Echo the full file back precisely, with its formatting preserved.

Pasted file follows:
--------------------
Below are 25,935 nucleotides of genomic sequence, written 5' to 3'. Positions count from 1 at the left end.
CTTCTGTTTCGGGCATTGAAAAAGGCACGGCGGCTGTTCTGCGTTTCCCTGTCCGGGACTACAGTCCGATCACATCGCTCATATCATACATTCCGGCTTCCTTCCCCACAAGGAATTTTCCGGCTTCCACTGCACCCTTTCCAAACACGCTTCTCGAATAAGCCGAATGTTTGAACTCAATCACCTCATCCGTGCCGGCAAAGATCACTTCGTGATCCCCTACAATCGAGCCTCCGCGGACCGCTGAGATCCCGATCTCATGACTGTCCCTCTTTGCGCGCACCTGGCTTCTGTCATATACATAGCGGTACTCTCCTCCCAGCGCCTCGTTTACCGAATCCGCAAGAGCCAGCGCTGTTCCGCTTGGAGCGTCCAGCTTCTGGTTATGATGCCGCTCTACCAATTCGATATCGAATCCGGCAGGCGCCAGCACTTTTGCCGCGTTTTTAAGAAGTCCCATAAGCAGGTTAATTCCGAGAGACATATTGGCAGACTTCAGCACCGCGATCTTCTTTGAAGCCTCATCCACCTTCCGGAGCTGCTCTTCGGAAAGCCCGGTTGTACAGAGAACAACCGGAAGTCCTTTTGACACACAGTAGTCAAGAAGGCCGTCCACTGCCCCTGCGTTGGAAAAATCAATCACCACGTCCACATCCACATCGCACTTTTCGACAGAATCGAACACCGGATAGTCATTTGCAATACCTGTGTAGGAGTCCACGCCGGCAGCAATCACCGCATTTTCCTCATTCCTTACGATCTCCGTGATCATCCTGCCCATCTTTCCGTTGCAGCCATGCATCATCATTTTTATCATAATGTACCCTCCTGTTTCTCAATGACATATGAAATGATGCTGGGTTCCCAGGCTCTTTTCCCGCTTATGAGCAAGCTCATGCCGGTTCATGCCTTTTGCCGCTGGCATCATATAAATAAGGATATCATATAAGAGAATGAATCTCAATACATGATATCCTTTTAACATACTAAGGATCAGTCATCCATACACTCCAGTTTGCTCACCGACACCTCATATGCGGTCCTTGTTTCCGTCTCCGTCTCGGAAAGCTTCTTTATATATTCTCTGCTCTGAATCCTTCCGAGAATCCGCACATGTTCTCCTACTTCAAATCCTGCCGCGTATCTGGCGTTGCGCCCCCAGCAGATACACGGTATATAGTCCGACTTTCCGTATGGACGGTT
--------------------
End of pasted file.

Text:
Below are 25,935 nucleotides of genomic sequence, written 5' to 3'. Positions count from 1 at the left end.
CTTCTGTTTCGGGCATTGAAAAAGGCACGGCGGCTGTTCTGCGTTTCCCTGTCCGGGACTACAGTCCGATCACATCGCTCATATCATACATTCCGGCTTCCTTCCCCACAAGGAATTTTCCGGCTTCCACTGCACCCTTTCCAAACACGCTTCTCGAATAAGCCGAATGTTTGAACTCAATCACCTCATCCGTGCCGGCAAAGATCACTTCGTGATCCCCTACAATCGAGCCTCCGCGGACCGCTGAGATCCCGATCTCATGACTGTCCCTCTTTGCGCGCACCTGGCTTCTGTCATATACATAGCGGTACTCTCCTCCCAGCGCCTCGTTTACCGAATCCGCAAGAGCCAGCGCTGTTCCGCTTGGAGCGTCCAGCTTCTGGTTATGATGCCGCTCTACCAATTCGATATCGAATCCGGCAGGCGCCAGCACTTTTGCCGCGTTTTTAAGAAGTCCCATAAGCAGGTTAATTCCGAGAGACATATTGGCAGACTTCAGCACCGCGATCTTCTTTGAAGCCTCATCCACCTTCCGGAGCTGCTCTTCGGAAAGCCCGGTTGTACAGAGAACAACCGGAAGTCCTTTTGACACACAGTAGTCAAGAAGGCCGTCCACTGCCCCTGCGTTGGAAAAATCAATCACCACGTCCACATCCACATCGCACTTTTCGACAGAATCGAACACCGGATAGTCATTTGCAATACCTGTGTAGGAGTCCACGCCGGCAGCAATCACCGCATTTTCCTCATTCCTTACGATCTCCGTGATCATCCTGCCCATCTTTCCGTTGCAGCCATGCATCATCATTTTTATCATAATGTACCCTCCTGTTTCTCAATGACATATGAAATGATGCTGGGTTCCCAGGCTCTTTTCCCGCTTATGAGCAAGCTCATGCCGGTTCATGCCTTTTGCCGCTGGCATCATATAAATAAGGATATCATATAAGAGAATGAATCTCAATACATGATATCCTTTTAACATACTAAGGATCAGTCATCCATACACTCCAGTTTGCTCACCGACACCTCATATGCGGTCCTTGTTTCCGTCTCCGTCTCGGAAAGCTTCTTTATATATTCTCTGCTCTGAATCCTTCCGAGAATCCGCACATGTTCTCCTACTTCAAATCCTGCCGCGTATCTGGCGTTGCGCCCCCAGCAGATACACGGTATATAGTCCGACTTTCCGTATGGACGGTT